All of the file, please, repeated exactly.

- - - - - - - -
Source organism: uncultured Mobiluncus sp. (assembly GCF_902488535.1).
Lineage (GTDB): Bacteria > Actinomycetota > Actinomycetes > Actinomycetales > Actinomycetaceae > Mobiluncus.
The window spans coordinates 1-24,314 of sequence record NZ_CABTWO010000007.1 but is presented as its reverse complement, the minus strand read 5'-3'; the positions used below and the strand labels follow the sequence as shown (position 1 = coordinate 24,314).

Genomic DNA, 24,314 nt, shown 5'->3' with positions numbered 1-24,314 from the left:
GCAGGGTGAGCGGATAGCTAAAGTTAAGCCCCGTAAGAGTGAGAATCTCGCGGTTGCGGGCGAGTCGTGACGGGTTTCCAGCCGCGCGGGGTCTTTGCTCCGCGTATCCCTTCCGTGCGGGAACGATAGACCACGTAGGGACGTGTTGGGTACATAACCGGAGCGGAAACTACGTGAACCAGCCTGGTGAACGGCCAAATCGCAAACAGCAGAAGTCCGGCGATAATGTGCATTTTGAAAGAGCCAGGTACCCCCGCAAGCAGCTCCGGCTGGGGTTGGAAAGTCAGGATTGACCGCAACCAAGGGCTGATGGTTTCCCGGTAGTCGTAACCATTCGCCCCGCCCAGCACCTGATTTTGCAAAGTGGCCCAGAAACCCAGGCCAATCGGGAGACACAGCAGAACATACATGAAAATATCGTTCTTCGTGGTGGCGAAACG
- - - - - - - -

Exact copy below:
Source organism: uncultured Mobiluncus sp. (assembly GCF_902488535.1).
Lineage (GTDB): Bacteria > Actinomycetota > Actinomycetes > Actinomycetales > Actinomycetaceae > Mobiluncus.
The window spans coordinates 1-24,314 of sequence record NZ_CABTWO010000007.1 but is presented as its reverse complement, the minus strand read 5'-3'; the positions used below and the strand labels follow the sequence as shown (position 1 = coordinate 24,314).

Genomic DNA, 24,314 nt, shown 5'->3' with positions numbered 1-24,314 from the left:
GCAGGGTGAGCGGATAGCTAAAGTTAAGCCCCGTAAGAGTGAGAATCTCGCGGTTGCGGGCGAGTCGTGACGGGTTTCCAGCCGCGCGGGGTCTTTGCTCCGCGTATCCCTTCCGTGCGGGAACGATAGACCACGTAGGGACGTGTTGGGTACATAACCGGAGCGGAAACTACGTGAACCAGCCTGGTGAACGGCCAAATCGCAAACAGCAGAAGTCCGGCGATAATGTGCATTTTGAAAGAGCCAGGTACCCCCGCAAGCAGCTCCGGCTGGGGTTGGAAAGTCAGGATTGACCGCAACCAAGGGCTGATGGTTTCCCGGTAGTCGTAACCATTCGCCCCGCCCAGCACCTGATTTTGCAAAGTGGCCCAGAAACCCAGGCCAATCGGGAGACACAGCAGAACATACATGAAAATATCGTTCTTCGTGGTGGCGAAACG